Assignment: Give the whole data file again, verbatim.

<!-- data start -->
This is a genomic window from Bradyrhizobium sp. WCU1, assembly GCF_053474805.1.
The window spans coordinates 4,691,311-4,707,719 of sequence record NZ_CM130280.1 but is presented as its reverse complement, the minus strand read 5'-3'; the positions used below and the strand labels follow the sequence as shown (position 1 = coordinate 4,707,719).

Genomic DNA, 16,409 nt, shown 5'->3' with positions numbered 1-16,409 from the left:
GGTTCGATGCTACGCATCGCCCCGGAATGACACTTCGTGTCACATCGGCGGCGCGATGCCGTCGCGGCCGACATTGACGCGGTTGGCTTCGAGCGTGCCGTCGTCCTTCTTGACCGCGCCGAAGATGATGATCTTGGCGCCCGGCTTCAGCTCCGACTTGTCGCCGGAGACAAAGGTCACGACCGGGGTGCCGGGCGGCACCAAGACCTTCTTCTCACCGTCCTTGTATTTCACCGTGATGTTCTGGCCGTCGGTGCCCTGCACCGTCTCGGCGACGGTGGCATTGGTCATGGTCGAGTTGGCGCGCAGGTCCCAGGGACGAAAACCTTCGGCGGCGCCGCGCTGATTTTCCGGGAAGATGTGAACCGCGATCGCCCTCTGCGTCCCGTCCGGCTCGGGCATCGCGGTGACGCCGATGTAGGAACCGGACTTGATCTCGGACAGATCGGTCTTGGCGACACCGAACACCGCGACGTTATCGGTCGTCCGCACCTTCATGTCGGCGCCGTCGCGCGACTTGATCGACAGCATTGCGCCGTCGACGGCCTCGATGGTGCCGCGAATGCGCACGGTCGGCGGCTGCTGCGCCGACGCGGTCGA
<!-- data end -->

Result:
This is a genomic window from Bradyrhizobium sp. WCU1, assembly GCF_053474805.1.
The window spans coordinates 4,691,311-4,707,719 of sequence record NZ_CM130280.1 but is presented as its reverse complement, the minus strand read 5'-3'; the positions used below and the strand labels follow the sequence as shown (position 1 = coordinate 4,707,719).

Genomic DNA, 16,409 nt, shown 5'->3' with positions numbered 1-16,409 from the left:
GGTTCGATGCTACGCATCGCCCCGGAATGACACTTCGTGTCACATCGGCGGCGCGATGCCGTCGCGGCCGACATTGACGCGGTTGGCTTCGAGCGTGCCGTCGTCCTTCTTGACCGCGCCGAAGATGATGATCTTGGCGCCCGGCTTCAGCTCCGACTTGTCGCCGGAGACAAAGGTCACGACCGGGGTGCCGGGCGGCACCAAGACCTTCTTCTCACCGTCCTTGTATTTCACCGTGATGTTCTGGCCGTCGGTGCCCTGCACCGTCTCGGCGACGGTGGCATTGGTCATGGTCGAGTTGGCGCGCAGGTCCCAGGGACGAAAACCTTCGGCGGCGCCGCGCTGATTTTCCGGGAAGATGTGAACCGCGATCGCCCTCTGCGTCCCGTCCGGCTCGGGCATCGCGGTGACGCCGATGTAGGAACCGGACTTGATCTCGGACAGATCGGTCTTGGCGACACCGAACACCGCGACGTTATCGGTCGTCCGCACCTTCATGTCGGCGCCGTCGCGCGACTTGATCGACAGCATTGCGCCGTCGACGGCCTCGATGGTGCCGCGAATGCGCACGGTCGGCGGCTGCTGCGCCGACGCGGTCGA